I had a missing-time experience this morning so I decided to take advantage of it. No, not an alien abduction kind of missing time, but the other kind of missing-time. Someone I was supposed to be seeing was suddenly unavailable and I had a hole in my schedule. I took advantage of this hole and did something I used to do a lot but haven’t done in very long while. I went to a local coffee bar, ordered my favorite caffeinated beverage (cinnamon dolce latte skinny extra hot), made small talk with the newbie barista—who did a great job, by the way on the drink—and sat at the little bar on the stool and worked in a very non-hurry-up-lets-go way.
It was great.
The first thing I did was finish the last few pages of my Sherlock Holmes novel. It was nice. Then I opened my laptop and wrote a whole long section for the sermon I’m preaching in three weeks on marriage. It is a part of my sermon series on “doubt” and the theme is the doubts many people have today about marriage. As a side note, I finished that sermon just a few moments ago, will edit it tomorrow and will officially be caught up in the sermonizing category. For me caught up is three weeks ahead.
Then, I sat and daydreamed about what I would like to see happen in our church and ministry between now and the end of the year. I used to daydream a lot about ‘how it could be’ but I’ve not lately. There have been many reasons for this, but I know I need to do it more. Creativity comes from contemplation.
As I thought I brainstormed such things as church plants in the area, increased presence in the community, how to improve our children’s ministry, and how I might want to tweak my sermonizing. I also spent some time reflecting upon the Easter weekend. Attendance on Sunday was very good. Good Friday was a bust, though. We had too many doughnuts leftover, but that might be because somehow they were far away from where the people were.
The coffee bar lounge was very crowded. Almost every seat in the place was filled. To my left sat a woman, about my age, who kept alternately reading a novel and writing notes in a spiral notebook. She must be studying, but she looked far too old to be a student, and the book she was reading looked like something you pick up in line at the grocery store. Maybe she is studying to be a writer?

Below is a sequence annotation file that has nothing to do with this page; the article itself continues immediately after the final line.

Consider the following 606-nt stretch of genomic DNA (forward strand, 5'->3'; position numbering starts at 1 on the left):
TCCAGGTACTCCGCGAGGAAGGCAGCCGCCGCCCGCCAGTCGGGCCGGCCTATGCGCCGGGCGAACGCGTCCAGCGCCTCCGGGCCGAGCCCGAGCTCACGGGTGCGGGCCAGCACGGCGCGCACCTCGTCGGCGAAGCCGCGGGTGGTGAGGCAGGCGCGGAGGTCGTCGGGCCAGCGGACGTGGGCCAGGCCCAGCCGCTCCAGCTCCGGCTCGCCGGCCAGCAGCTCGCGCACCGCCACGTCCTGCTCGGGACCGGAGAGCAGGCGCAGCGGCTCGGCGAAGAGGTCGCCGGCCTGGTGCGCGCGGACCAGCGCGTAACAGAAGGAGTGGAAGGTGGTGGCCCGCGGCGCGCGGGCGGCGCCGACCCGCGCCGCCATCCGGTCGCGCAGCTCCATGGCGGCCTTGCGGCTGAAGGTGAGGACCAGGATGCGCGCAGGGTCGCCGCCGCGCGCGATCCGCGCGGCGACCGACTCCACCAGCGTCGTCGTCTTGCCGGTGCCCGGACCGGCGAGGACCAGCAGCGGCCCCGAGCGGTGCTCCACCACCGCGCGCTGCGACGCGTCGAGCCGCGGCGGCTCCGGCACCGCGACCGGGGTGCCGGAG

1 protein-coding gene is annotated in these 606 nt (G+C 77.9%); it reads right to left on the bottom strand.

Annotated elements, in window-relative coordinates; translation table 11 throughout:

To my left were a father and mother with a little boy in between them. That little boy must have been about 4. He talked the entire time. Non-stop. It was a thing of beauty. What made me sad was that all his questions were directed toward his father, not his mother. Daddy answered all of his question with short, one syllable answers. Daddy was more interested in his USA Today and his cell phone than he was his son. Have I ever been that guy with my daughters? Yes. Lord forgive me.
Behind me was two different tables filled with middle-aged women. At both tables the main topic was church. I got the definite impression it was not a small group or accountability group or a fellowship group. It was a “these are the things we don’t like about our church” group. At first I was thankful that these folks were not from my church, but then I realized two things. First, since the body of Christ is so intrinsically connected, all believers are a part of ‘my church.’ Second, my church people were probably in another coffee place, or perhaps they would be here tomorrow.
These uncomfortable thoughts made me remember why I needed to spend time in the coffee bar more often. It connects me to reality—to where people really are—foibles, faults, and phobias. Somewhere in the gossiping church women, the neurotic note taking woman, and the coming adolescent son-father train wreck was where most of us live. When I preach, these are the kinds of people who are hearing.
I opened my laptop and made some revisions to my sermon.